The motors are series-wound, and of such proportions that they yield a high efficiency, running in either direction, without giving any lead to the brushes. Reversal is effected by changing the internal coupling, that is to say, while the current through the field is always in one direction, the current through the armature can be reversed, thus changing the relative polarity and consequent direction of motion. Each brush consists of a thin steel plate, insulated from the studs and free to work on them. The steel plates are divided into fingers, which carry little blocks made of a special metal, and capable of being easily renewed. The blocks are made to press against the commutator by small bands of india-rubber stretching from tip to tip of the fingers. The pressure of the brushes is thereby regulated and equalised, and the vibration and jolting are compensated.

With regard to the gearing, it may be explained that to the circular frame of the motor is bolted the base of an elbow bracket, which carries the invert wheel-gearing into a gun-metal pinion on the end of the armature spindle. The box holding the invert wheel has upon its back a chain pinion, from which the power is taken to the large wheel keyed upon the axle of the car. The elbow bracket can be turned upon its base, so as to either slacken or tighten the chain at pleasure, without moving the motor or disarranging the centres of the armature pinion and invert wheel. But for the inevitable stretching of the chain, and the noise when new, this gear would be all that could be desired.

The wiring of the cars is carried out as follows: In order to control the quantity of current, and the consequent speed resistance, coils are placed in certain positions, and are coupled with the switch-boxes under the car steps. A removable handle is used for driving, end a plug fly-switch for reversal; these are in charge of the driver, and when the car has completed its run in one direction, he carries them to the other end of the car; this plan prevents any accidental derangement, as it is impossible for the switches to be worked without them.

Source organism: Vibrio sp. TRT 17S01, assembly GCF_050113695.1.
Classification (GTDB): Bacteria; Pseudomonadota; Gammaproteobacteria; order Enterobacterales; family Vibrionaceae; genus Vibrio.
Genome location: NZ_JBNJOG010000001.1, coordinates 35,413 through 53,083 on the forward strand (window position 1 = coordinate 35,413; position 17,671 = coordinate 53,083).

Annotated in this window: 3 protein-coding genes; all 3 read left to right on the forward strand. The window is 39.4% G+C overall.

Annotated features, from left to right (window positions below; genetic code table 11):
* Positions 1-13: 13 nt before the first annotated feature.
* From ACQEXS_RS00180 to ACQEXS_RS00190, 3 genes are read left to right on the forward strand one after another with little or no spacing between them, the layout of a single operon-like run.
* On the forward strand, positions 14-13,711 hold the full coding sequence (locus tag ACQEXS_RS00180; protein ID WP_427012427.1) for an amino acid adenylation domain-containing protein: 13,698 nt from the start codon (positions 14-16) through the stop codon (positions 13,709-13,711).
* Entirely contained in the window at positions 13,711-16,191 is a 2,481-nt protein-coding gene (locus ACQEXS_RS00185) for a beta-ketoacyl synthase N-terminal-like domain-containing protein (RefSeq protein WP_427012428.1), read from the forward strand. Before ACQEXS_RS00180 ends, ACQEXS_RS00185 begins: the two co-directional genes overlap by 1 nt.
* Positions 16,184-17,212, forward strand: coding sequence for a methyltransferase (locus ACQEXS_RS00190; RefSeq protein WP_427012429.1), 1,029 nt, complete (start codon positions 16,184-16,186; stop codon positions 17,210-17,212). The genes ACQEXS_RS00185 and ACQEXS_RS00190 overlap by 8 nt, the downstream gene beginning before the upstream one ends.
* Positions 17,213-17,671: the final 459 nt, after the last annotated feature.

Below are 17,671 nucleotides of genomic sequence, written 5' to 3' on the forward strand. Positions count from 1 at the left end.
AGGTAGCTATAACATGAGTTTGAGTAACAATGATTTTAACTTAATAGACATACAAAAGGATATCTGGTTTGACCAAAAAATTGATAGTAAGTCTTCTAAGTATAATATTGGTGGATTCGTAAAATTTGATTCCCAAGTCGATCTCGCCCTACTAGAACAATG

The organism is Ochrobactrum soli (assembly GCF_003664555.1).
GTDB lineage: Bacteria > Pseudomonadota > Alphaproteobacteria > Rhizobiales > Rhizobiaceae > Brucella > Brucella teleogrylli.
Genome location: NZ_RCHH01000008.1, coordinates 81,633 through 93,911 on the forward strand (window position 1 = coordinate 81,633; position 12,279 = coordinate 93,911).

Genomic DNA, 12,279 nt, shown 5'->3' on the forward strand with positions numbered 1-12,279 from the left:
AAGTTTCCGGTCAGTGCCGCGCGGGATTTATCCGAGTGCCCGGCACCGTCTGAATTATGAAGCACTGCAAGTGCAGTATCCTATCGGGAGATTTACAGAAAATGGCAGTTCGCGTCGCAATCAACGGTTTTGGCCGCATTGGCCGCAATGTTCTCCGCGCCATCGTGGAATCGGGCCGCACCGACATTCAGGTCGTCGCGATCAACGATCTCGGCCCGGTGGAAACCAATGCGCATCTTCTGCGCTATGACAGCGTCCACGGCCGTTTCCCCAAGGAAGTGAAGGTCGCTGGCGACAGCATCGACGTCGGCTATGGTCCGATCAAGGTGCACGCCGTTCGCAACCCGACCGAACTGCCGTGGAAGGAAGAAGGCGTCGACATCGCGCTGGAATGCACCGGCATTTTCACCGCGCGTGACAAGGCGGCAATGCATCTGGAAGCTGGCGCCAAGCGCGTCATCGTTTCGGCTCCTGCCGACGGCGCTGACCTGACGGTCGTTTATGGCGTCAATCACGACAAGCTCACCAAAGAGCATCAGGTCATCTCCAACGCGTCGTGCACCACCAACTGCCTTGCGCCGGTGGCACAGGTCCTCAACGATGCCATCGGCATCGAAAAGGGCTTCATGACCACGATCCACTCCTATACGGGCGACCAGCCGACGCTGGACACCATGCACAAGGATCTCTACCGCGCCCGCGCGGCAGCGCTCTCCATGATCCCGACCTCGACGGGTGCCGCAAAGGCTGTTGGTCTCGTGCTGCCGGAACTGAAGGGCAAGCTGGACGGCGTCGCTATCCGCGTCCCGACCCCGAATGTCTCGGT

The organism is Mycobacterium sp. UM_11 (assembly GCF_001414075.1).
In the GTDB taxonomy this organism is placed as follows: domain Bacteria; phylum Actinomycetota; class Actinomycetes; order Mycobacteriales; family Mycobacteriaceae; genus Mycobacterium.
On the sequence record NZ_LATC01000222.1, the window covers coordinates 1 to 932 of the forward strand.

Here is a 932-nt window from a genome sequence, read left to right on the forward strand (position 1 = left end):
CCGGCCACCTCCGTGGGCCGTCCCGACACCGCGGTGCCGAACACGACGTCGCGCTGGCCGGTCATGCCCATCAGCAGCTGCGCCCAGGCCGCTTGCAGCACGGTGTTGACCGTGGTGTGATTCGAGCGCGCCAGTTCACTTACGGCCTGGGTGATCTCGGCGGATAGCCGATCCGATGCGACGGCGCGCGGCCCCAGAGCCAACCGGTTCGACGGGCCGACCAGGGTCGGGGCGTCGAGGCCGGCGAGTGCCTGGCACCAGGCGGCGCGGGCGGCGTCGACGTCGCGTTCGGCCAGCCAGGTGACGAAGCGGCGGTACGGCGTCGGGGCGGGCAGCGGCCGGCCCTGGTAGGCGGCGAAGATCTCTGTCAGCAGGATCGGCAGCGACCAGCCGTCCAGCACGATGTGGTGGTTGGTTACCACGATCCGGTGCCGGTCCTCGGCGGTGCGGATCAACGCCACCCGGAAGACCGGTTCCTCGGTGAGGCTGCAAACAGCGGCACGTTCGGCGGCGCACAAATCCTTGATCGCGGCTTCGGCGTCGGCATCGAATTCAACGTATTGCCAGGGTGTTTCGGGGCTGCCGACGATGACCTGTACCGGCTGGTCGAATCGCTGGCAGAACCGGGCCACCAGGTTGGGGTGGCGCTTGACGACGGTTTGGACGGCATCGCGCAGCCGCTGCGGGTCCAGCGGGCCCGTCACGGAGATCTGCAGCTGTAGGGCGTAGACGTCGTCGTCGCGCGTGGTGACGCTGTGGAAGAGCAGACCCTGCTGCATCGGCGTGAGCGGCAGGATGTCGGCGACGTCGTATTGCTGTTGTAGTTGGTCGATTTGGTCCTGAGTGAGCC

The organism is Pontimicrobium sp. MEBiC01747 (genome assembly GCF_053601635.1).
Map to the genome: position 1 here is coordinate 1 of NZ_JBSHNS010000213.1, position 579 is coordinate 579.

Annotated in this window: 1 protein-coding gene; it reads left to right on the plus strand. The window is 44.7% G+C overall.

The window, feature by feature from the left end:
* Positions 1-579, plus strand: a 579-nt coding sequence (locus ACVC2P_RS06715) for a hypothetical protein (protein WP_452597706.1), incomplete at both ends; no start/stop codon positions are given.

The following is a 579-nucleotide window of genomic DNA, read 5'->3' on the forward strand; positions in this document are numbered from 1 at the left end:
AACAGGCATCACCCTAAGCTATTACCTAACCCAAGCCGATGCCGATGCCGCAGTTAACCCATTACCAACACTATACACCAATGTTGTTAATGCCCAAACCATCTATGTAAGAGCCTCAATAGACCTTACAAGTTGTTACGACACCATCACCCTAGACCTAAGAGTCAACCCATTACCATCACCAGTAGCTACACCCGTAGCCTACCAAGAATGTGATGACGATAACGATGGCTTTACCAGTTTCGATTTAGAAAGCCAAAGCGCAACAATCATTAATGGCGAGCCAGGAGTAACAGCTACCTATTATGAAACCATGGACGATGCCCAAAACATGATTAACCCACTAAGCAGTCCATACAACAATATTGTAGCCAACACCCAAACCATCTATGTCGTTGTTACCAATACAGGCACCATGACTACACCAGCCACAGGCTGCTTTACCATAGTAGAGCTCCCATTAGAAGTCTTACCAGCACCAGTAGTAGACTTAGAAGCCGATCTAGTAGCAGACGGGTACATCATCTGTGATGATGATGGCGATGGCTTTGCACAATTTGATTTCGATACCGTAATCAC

Medium sized car, seating 48 passengers.

As the cars have to work all day, the engines and dynamos are in duplicate, each being capable of doing the full ordinary work, while in case of need both can be used at once. The engines are 25 nominal horsepower, compound none condensing, of the semi-portable type, with locomotive boilers. A second motion-shaft is employed, in order that either or both of the engines may drive either or both of the machines. The dynamos are placed on a higher level than the engines, which enables the wheels controlling the friction couplings to be placed in a position where they can be worked conveniently by the engineman.

Power station.

The generators are four pole shunt wound dynamos; but, instead of allowing any current from their own armatures to pass round the field magnets, these are separately excited by the little machines. As the electro-motive force of the external circuit varies directly with the intensity of the field, it can be regulated to a nicety by varying the resistance in the circuit of the exciter. This resistance is, by preference, placed in the armature circuit of the exciter. The maximum electro-motive force of the generators is 300 volts; and each will yield 180 amperes. They can, when required, be run in parallel. The total length of No. 17 wire (0.06 inch thick) on the magnets of each generator is about 14 miles.

Measures were taken of the insulation of the line during construction, and 150 yards length was found to give 4,490 ohms. The average working loss through leakage may be taken at 25 amperes, which at an electro-motive force of 220 volts is equal to 7.2 horsepower.

As the efficiency of the generators is about 90 percent, and of the motors about 80 percent, much further economy must be looked for in them, though it should be possible for the loss of the generator to be not more than 5 percent, and in the motor 10 percent. The chief part in which to look for further economy is the line itself; and in this, the first point is more perfect insulation, and, consequently, less loss in leakage; and the next is, more perfect continuity in the conductors, and therefore less loss through resistance.

From the minutes of evidence prepared for the Australian Parliamentary Standing Committee on Public Works, for New South Wales.